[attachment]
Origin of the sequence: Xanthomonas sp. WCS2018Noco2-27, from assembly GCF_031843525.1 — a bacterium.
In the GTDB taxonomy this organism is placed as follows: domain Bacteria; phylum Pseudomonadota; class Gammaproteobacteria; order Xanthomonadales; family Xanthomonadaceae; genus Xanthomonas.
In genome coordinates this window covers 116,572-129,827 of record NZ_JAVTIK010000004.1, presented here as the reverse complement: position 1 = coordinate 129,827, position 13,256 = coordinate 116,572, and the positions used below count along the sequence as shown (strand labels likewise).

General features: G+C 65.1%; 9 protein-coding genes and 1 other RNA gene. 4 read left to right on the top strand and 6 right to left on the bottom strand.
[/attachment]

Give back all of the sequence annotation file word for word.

Origin of the sequence: Xanthomonas sp. WCS2018Noco2-27, from assembly GCF_031843525.1 — a bacterium.
In the GTDB taxonomy this organism is placed as follows: domain Bacteria; phylum Pseudomonadota; class Gammaproteobacteria; order Xanthomonadales; family Xanthomonadaceae; genus Xanthomonas.
In genome coordinates this window covers 116,572-129,827 of record NZ_JAVTIK010000004.1, presented here as the reverse complement: position 1 = coordinate 129,827, position 13,256 = coordinate 116,572, and the positions used below count along the sequence as shown (strand labels likewise).

General features: G+C 65.1%; 9 protein-coding genes and 1 other RNA gene. 4 read left to right on the top strand and 6 right to left on the bottom strand.